HTTPS Everywhere not only appeases Google, it will make your visitors happy because you invested the time and effort to prioritize their privacy and security needs. It can also help protect your organization from the liability of security breaches.

Call 1st on the List today about your SSL Certificate and discuss how HTTPS should be your next step toward creating a safer Internet for everyone.

At 1st on the List, we’ve been talking about the importance of HTTPS and SSL for a couple years. Here are some other articles we have written on this topic:

It has been several weeks in the making but we have just published an informative presentation on everything you need to know about HTTPS and SSL.

Since Google announced that HTTPS Everywhere is an SEO ranking signal in August many of these topics have been in the news. This informative presentation outlines the benefits of SSL, the different levels of SSL certificates, how you need to install SSL on your website and many other details. We invite you to take a few minutes to browse through the slides.

Still have questions? Contact us at 1-888-262-6687.

For a number of months now we have believed that Search Engines will slowly start to prefer HTTPS/ SSL websites and just yesterday Google officially confirmed HTTPS as a ranking signal:

Security is a top priority for Google. We invest a lot in making sure that our services use industry-leading security, like strong HTTPS encryption by default. That means that people using Search, Gmail and Google Drive, for example, automatically have a secure connection to Google.

Beyond our own stuff, we’re also working to make the Internet safer more broadly. A big part of that is making sure that websites people access from Google are secure. For instance, we have created resources to help webmasters prevent and fix security breaches on their sites.

We want to go even further. At Google I/O a few months ago, we called for “HTTPS everywhere” on the web.

We’ve also seen more and more webmasters adopting HTTPS (also known as HTTP over TLS, or Transport Layer Security), on their website, which is encouraging.

For these reasons, over the past few months we’ve been running tests taking into account whether sites use secure, encrypted connections as a signal in our search ranking algorithms. We’ve seen positive results, so we’re starting to use HTTPS as a ranking signal. For now it’s only a very lightweight signal — affecting fewer than 1% of global queries, and carrying less weight than other signals such as high-quality content — while we give webmasters time to switch to HTTPS. But over time, we may decide to strengthen it, because we’d like to encourage all website owners to switch from HTTP to HTTPS to keep everyone safe on the web.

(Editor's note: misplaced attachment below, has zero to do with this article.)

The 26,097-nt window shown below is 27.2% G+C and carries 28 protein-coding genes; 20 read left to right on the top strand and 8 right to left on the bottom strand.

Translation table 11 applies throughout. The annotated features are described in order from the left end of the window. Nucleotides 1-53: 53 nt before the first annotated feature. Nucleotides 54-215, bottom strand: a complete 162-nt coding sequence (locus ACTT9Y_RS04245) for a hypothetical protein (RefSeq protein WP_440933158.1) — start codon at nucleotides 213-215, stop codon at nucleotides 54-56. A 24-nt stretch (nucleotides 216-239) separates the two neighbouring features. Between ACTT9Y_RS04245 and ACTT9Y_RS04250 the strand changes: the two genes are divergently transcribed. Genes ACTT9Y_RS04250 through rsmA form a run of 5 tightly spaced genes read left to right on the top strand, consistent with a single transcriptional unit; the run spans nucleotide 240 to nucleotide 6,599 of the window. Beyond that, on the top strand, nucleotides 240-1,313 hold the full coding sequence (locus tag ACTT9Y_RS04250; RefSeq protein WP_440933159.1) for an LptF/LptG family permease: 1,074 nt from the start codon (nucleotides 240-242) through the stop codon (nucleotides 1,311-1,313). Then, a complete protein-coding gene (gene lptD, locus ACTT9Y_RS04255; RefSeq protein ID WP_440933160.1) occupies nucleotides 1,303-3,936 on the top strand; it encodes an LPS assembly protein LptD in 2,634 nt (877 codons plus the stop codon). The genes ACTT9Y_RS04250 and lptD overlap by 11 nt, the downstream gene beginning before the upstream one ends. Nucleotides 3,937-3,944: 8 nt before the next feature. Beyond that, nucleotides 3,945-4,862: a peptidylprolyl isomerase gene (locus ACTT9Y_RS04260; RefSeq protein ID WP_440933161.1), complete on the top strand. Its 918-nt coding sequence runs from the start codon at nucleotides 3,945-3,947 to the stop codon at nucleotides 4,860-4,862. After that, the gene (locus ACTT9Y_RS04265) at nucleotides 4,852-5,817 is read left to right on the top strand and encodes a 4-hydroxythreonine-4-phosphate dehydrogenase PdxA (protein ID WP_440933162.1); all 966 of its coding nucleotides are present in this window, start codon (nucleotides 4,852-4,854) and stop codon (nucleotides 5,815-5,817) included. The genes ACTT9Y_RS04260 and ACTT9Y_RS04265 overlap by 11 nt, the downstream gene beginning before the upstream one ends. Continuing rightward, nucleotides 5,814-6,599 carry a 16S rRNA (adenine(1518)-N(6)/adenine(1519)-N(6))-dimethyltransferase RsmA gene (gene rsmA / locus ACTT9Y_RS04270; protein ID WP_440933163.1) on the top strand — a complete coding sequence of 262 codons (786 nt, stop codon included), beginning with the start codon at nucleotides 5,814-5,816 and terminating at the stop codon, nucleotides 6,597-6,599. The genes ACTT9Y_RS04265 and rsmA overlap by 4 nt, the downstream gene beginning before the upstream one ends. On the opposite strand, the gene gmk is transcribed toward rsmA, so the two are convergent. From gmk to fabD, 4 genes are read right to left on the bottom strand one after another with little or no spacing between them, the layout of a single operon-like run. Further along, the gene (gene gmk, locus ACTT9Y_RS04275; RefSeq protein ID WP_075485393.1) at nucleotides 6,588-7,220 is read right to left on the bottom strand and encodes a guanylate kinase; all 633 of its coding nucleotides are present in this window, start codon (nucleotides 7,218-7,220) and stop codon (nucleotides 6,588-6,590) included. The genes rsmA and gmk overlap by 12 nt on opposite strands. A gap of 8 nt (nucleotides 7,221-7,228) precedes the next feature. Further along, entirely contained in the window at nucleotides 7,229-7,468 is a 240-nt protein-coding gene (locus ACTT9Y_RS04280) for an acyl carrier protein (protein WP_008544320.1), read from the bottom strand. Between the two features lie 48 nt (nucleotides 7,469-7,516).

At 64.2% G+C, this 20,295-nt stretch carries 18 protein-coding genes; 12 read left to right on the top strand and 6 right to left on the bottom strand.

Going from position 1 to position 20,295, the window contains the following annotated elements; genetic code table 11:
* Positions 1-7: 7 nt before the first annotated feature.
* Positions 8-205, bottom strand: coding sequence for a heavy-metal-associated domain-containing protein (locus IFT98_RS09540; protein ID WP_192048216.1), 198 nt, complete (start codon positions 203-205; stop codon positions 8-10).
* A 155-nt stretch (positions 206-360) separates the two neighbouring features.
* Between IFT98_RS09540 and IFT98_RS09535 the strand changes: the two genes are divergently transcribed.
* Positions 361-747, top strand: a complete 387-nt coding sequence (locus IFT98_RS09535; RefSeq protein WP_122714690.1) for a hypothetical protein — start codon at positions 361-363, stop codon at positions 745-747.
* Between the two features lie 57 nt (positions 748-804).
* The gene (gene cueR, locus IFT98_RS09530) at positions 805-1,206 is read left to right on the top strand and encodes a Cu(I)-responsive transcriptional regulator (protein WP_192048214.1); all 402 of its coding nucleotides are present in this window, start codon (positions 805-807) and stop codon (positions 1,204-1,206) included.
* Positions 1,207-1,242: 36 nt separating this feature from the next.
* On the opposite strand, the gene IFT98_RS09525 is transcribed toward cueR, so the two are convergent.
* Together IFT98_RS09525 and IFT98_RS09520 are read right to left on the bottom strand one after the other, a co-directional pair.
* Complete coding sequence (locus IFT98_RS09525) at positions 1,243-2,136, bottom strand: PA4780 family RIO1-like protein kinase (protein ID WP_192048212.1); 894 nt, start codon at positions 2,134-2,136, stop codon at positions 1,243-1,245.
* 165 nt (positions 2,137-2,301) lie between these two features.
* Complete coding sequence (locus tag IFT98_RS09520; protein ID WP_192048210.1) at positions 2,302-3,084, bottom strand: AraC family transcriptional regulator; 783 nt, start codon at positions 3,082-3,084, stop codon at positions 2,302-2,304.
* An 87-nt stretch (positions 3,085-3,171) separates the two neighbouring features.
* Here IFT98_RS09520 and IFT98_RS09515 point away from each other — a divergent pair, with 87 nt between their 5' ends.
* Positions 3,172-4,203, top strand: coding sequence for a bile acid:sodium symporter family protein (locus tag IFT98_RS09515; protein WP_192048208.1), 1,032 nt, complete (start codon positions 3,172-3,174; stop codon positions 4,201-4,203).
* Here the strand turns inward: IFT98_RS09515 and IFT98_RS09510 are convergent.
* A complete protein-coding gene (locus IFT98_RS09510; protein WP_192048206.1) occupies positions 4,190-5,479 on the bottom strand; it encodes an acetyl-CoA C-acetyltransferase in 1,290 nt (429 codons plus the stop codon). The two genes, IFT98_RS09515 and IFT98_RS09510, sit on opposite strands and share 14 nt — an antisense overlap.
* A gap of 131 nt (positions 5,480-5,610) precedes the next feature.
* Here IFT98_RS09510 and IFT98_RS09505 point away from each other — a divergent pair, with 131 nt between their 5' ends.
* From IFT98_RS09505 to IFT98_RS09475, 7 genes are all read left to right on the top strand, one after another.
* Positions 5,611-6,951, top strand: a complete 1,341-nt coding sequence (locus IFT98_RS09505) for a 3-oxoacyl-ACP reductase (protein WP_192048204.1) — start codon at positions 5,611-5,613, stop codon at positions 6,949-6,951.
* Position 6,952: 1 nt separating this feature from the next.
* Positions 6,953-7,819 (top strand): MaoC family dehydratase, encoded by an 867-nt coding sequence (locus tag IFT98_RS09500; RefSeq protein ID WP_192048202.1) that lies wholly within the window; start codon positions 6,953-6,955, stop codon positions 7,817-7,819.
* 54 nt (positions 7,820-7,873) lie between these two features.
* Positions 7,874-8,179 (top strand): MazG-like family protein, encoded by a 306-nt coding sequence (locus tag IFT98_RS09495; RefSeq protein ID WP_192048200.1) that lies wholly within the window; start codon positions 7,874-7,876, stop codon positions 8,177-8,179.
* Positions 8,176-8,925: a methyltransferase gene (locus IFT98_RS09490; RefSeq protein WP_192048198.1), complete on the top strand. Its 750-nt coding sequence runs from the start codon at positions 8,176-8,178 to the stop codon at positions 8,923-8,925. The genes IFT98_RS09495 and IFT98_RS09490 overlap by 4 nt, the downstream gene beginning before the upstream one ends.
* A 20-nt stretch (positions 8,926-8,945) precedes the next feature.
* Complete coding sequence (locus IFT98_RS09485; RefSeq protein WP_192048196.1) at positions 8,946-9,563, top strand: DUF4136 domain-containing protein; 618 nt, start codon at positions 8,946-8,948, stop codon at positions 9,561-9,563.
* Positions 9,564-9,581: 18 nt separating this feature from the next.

What is HTTPS and SSL?

HTTPS stands for Hypertext Transfer Protocol Secure.

SSL stands for Secure Socket Layer.

TLS stands for Transport Layer Security protocol.

HTTPS is simply a combination of HTTP and SSL. Essentially, as Forbes explains on this topic, HTTPS encrypts the data between your browser (ex. Chrome, Safari, Firefox) and the website. This protects the privacy of anything that you do on the website. The purpose of this is to make it harder to hackers to break into the connection and steal your information.

Is Your Site HTTPS/ SSL?

You can see whether a site is HTTPS or HTTP by looking up in your browser’s search bar and checking for the small “s”.

How to Deal With the New HTTPS Google Ranking Factor

Google promises to publish their “Best Practices” much like they do with other topics such as Quality Content and Site Speed, but for now they have given some basic tips:

  1. Decide the kind of certificate you need: single, multi-domain, or wildcard certificate
  2. Use 2048-bit key certificates
  3. Use relative URLs for resources that reside on the same secure domain
  4. Use protocol relative URLs for all other domains
  5. Check out the Site move article for more guidelines on how to change your website’s address
  6. Don’t block your HTTPS site from crawling using robots.txt
  7. Allow indexing of your pages by search engines where possible. Avoid the noindex robots meta tag.

What Does This New Google Ranking Factor Mean for You?

  • Remember that Google says this is a “lightweight” ranking factor and that there are other more important ranking factors such as quality content.
  • There are rumors that Google may increase the importance of HTTPs in order to further encourage all websites to adopt the secure comms protocol.
  • Consider switching to HTTPS, especially if you are in a competitive market where every small advantage will make a difference.
  • In light of recent stories in the news of billions of logins and passwords being stolen from compromised websites people are becoming more cautious about where they create accounts, give their credit cards and disclose other personal information. By Google making this a “ranking factor” thousands of SEO’s will prompt their clients to implement HTTPS. As Internet users become more accustomed to seeing HTTPS sites they will likely expect this of you as well.

Need a second opinion about moving your site to HTTPS? Give us a call at 1-888-262-6687 today or read more about our HTTPS Everywhere services.